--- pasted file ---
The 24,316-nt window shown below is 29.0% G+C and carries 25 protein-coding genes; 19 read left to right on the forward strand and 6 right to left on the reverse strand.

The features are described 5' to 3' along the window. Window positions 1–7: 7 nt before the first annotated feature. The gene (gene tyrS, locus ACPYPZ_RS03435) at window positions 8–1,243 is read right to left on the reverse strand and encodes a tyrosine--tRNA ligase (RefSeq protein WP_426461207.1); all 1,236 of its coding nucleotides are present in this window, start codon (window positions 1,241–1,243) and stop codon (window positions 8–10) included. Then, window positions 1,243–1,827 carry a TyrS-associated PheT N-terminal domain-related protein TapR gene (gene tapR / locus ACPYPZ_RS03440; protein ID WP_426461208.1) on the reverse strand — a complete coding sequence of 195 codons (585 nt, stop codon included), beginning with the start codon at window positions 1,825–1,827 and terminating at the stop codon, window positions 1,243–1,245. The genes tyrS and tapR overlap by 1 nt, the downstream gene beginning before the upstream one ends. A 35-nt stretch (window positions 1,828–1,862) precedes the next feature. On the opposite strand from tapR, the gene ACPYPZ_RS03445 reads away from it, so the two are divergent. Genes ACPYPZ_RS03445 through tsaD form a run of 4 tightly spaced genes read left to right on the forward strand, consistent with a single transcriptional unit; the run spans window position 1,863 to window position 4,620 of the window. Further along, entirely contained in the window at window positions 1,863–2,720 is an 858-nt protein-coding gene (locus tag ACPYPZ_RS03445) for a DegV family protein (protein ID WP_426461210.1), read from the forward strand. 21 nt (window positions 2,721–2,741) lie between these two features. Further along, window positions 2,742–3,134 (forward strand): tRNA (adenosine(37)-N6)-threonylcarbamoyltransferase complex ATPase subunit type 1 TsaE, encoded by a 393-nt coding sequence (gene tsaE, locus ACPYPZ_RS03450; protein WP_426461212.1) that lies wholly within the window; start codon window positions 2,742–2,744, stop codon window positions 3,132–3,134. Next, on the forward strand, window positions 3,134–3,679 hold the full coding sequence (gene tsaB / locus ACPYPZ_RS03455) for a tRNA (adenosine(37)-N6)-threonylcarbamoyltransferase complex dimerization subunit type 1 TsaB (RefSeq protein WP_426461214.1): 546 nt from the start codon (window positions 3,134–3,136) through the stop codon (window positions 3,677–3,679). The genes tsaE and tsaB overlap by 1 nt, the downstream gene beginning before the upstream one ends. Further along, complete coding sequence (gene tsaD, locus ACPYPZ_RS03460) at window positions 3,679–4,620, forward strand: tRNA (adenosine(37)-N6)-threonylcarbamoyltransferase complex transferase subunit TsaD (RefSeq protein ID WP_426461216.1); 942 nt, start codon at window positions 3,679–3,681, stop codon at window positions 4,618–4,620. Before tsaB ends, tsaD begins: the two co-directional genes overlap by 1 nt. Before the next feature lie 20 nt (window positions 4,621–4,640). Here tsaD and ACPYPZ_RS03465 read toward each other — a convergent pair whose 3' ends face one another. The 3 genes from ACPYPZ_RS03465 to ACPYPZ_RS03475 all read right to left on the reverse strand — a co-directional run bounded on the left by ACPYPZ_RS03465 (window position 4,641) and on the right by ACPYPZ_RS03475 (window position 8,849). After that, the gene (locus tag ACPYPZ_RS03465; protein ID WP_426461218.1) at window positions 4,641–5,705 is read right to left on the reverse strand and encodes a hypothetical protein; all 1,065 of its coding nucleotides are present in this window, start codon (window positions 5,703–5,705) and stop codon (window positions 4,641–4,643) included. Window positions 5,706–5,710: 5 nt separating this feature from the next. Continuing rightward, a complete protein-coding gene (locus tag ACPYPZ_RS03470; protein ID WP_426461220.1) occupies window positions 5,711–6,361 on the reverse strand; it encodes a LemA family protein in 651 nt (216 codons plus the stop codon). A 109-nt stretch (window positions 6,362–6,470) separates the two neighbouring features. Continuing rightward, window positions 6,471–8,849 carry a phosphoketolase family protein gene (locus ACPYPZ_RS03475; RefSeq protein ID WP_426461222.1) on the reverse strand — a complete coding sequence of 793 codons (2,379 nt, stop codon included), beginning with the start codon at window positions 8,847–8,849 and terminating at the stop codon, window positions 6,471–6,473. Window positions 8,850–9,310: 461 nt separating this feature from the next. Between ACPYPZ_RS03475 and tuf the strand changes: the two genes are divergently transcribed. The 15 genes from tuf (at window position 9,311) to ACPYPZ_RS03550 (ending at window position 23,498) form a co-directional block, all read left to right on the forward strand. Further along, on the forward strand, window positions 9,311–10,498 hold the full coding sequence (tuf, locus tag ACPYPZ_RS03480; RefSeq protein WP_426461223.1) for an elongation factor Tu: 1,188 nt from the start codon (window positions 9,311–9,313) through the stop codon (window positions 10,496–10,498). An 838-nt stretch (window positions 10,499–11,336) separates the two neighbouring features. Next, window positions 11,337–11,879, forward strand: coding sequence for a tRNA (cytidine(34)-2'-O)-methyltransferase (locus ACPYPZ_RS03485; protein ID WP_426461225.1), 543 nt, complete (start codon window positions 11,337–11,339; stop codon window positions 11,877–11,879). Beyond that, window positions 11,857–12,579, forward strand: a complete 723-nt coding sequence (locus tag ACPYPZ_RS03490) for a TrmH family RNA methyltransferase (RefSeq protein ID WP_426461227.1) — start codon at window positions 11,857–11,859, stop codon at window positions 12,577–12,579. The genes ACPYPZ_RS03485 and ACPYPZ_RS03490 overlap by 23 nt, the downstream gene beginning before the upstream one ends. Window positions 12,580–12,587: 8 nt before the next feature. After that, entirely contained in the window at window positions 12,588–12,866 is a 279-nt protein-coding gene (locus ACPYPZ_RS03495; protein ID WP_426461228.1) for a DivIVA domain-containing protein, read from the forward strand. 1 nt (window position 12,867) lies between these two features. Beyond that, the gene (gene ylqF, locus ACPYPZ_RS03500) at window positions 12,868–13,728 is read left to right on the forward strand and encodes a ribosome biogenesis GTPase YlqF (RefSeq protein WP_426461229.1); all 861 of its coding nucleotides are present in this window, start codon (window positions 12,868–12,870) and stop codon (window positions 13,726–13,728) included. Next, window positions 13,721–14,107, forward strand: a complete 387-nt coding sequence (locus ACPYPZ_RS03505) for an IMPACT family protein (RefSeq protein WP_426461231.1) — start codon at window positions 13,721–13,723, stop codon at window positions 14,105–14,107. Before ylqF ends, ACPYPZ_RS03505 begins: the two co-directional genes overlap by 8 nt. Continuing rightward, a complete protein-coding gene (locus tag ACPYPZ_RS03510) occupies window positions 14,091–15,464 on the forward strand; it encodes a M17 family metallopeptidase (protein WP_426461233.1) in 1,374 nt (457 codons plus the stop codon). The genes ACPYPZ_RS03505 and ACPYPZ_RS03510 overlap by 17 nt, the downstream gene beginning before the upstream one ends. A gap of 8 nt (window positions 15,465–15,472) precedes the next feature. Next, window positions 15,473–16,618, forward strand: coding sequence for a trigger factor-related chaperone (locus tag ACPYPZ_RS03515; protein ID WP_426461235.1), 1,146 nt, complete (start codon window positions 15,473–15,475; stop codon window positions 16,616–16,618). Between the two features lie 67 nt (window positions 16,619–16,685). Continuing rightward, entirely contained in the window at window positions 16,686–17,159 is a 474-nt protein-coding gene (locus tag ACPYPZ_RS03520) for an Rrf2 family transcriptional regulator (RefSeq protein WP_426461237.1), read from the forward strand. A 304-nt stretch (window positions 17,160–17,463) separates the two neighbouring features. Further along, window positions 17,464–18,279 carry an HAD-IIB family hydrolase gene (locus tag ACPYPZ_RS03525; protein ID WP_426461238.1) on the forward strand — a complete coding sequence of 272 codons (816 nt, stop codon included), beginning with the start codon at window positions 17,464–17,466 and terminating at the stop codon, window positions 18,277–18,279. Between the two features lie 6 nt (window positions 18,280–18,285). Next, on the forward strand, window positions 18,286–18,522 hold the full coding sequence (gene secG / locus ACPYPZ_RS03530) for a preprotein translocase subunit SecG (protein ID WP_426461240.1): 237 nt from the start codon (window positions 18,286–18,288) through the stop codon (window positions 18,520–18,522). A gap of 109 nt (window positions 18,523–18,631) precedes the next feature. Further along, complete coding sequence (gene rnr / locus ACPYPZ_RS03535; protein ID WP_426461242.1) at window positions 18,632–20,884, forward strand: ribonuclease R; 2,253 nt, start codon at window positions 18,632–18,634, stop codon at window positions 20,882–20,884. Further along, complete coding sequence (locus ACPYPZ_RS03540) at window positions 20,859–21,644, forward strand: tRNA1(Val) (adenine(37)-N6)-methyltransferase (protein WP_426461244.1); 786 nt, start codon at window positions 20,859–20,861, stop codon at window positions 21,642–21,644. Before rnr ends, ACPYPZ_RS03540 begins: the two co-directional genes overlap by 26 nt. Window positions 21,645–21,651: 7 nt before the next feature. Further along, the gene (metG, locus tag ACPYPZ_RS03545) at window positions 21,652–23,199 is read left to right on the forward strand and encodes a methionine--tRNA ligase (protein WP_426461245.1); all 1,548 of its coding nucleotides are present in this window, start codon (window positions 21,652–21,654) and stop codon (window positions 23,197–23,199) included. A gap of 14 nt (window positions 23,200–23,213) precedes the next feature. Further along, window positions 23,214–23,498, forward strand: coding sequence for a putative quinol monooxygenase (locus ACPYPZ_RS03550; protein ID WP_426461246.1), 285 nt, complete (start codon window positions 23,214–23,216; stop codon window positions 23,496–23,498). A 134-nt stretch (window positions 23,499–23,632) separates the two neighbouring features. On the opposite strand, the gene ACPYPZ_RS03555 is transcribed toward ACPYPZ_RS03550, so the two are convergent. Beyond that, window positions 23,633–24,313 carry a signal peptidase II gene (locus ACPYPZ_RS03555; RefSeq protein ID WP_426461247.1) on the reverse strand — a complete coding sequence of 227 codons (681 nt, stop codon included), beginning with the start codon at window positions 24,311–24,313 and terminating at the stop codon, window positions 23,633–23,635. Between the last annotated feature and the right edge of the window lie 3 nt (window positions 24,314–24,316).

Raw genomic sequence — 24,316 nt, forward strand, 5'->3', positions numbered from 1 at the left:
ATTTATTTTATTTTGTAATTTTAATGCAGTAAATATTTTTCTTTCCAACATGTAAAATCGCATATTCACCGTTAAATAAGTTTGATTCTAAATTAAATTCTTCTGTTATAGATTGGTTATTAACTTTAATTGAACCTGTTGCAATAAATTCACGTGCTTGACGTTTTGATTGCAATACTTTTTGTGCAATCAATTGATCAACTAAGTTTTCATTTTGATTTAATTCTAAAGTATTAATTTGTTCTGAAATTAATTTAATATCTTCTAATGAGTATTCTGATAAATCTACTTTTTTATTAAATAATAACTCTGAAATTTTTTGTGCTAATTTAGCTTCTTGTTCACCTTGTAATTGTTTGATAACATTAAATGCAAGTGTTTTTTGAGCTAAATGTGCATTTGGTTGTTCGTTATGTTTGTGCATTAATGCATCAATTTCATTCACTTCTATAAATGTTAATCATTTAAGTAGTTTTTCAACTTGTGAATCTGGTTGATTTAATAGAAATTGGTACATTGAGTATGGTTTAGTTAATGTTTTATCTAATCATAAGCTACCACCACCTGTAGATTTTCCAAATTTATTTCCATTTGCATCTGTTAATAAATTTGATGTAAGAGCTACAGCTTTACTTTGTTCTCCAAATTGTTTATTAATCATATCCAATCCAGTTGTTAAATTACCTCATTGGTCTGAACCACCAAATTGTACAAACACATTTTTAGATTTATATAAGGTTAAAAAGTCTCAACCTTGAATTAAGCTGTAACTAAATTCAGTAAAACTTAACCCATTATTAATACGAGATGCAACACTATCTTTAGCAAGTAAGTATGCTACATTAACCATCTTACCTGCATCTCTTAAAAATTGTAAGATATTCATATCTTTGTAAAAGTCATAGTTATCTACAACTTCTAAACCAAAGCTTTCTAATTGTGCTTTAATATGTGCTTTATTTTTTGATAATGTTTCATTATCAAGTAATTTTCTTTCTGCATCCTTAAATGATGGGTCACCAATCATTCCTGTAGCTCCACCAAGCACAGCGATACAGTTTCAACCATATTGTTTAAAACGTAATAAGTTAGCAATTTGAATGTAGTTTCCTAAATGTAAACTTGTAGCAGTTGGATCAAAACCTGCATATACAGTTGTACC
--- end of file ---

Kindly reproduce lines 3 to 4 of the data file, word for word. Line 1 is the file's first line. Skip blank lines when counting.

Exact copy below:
Raw genomic sequence — 24,316 nt, forward strand, 5'->3', positions numbered from 1 at the left:
ATTTATTTTATTTTGTAATTTTAATGCAGTAAATATTTTTCTTTCCAACATGTAAAATCGCATATTCACCGTTAAATAAGTTTGATTCTAAATTAAATTCTTCTGTTATAGATTGGTTATTAACTTTAATTGAACCTGTTGCAATAAATTCACGTGCTTGACGTTTTGATTGCAATACTTTTTGTGCAATCAATTGATCAACTAAGTTTTCATTTTGATTTAATTCTAAAGTATTAATTTGTTCTGAAATTAATTTAATATCTTCTAATGAGTATTCTGATAAATCTACTTTTTTATTAAATAATAACTCTGAAATTTTTTGTGCTAATTTAGCTTCTTGTTCACCTTGTAATTGTTTGATAACATTAAATGCAAGTGTTTTTTGAGCTAAATGTGCATTTGGTTGTTCGTTATGTTTGTGCATTAATGCATCAATTTCATTCACTTCTATAAATGTTAATCATTTAAGTAGTTTTTCAACTTGTGAATCTGGTTGATTTAATAGAAATTGGTACATTGAGTATGGTTTAGTTAATGTTTTATCTAATCATAAGCTACCACCACCTGTAGATTTTCCAAATTTATTTCCATTTGCATCTGTTAATAAATTTGATGTAAGAGCTACAGCTTTACTTTGTTCTCCAAATTGTTTATTAATCATATCCAATCCAGTTGTTAAATTACCTCATTGGTCTGAACCACCAAATTGTACAAACACATTTTTAGATTTATATAAGGTTAAAAAGTCTCAACCTTGAATTAAGCTGTAACTAAATTCAGTAAAACTTAACCCATTATTAATACGAGATGCAACACTATCTTTAGCAAGTAAGTATGCTACATTAACCATCTTACCTGCATCTCTTAAAAATTGTAAGATATTCATATCTTTGTAAAAGTCATAGTTATCTACAACTTCTAAACCAAAGCTTTCTAATTGTGCTTTAATATGTGCTTTATTTTTTGATAATGTTTCATTATCAAGTAATTTTCTTTCTGCATCCTTAAATGATGGGTCACCAATCATTCCTGTAGCTCCACCAAGCACAGCGATACAGTTTCAACCATATTGTTTAAAACGTAATAAGTTAGCAATTTGAATGTAGTTTCCTAAATGTAAACTTGTAGCAGTTGGATCAAAACCTGCATATACAGTTGTACC